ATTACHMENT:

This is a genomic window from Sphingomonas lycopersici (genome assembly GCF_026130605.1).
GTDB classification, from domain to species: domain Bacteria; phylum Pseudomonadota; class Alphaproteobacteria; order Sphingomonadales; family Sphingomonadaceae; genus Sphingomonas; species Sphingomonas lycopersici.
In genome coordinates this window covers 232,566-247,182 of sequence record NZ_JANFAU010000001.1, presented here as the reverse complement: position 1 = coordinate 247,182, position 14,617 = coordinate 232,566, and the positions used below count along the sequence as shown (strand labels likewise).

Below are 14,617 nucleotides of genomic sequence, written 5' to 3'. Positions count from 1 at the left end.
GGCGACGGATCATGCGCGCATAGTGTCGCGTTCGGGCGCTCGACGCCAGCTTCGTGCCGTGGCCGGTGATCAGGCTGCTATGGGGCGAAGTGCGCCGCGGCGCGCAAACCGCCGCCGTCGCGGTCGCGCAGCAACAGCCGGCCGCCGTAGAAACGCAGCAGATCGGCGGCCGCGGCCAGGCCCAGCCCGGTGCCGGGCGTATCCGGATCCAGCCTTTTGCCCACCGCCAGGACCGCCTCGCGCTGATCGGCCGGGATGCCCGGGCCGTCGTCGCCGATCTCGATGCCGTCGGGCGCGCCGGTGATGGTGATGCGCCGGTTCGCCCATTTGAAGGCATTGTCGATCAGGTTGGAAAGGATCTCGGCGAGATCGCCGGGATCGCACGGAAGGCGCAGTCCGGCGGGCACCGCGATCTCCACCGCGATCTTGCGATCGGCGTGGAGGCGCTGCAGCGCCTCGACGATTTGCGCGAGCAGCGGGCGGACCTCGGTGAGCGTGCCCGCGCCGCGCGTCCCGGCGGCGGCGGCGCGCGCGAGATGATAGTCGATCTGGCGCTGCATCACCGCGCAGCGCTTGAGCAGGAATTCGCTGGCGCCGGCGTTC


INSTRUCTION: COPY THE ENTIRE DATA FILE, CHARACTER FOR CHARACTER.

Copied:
This is a genomic window from Sphingomonas lycopersici (genome assembly GCF_026130605.1).
GTDB classification, from domain to species: domain Bacteria; phylum Pseudomonadota; class Alphaproteobacteria; order Sphingomonadales; family Sphingomonadaceae; genus Sphingomonas; species Sphingomonas lycopersici.
In genome coordinates this window covers 232,566-247,182 of sequence record NZ_JANFAU010000001.1, presented here as the reverse complement: position 1 = coordinate 247,182, position 14,617 = coordinate 232,566, and the positions used below count along the sequence as shown (strand labels likewise).

Below are 14,617 nucleotides of genomic sequence, written 5' to 3'. Positions count from 1 at the left end.
GGCGACGGATCATGCGCGCATAGTGTCGCGTTCGGGCGCTCGACGCCAGCTTCGTGCCGTGGCCGGTGATCAGGCTGCTATGGGGCGAAGTGCGCCGCGGCGCGCAAACCGCCGCCGTCGCGGTCGCGCAGCAACAGCCGGCCGCCGTAGAAACGCAGCAGATCGGCGGCCGCGGCCAGGCCCAGCCCGGTGCCGGGCGTATCCGGATCCAGCCTTTTGCCCACCGCCAGGACCGCCTCGCGCTGATCGGCCGGGATGCCCGGGCCGTCGTCGCCGATCTCGATGCCGTCGGGCGCGCCGGTGATGGTGATGCGCCGGTTCGCCCATTTGAAGGCATTGTCGATCAGGTTGGAAAGGATCTCGGCGAGATCGCCGGGATCGCACGGAAGGCGCAGTCCGGCGGGCACCGCGATCTCCACCGCGATCTTGCGATCGGCGTGGAGGCGCTGCAGCGCCTCGACGATTTGCGCGAGCAGCGGGCGGACCTCGGTGAGCGTGCCCGCGCCGCGCGTCCCGGCGGCGGCGGCGCGCGCGAGATGATAGTCGATCTGGCGCTGCATCACCGCGCAGCGCTTGAGCAGGAATTCGCTGGCGCCGGCGTTC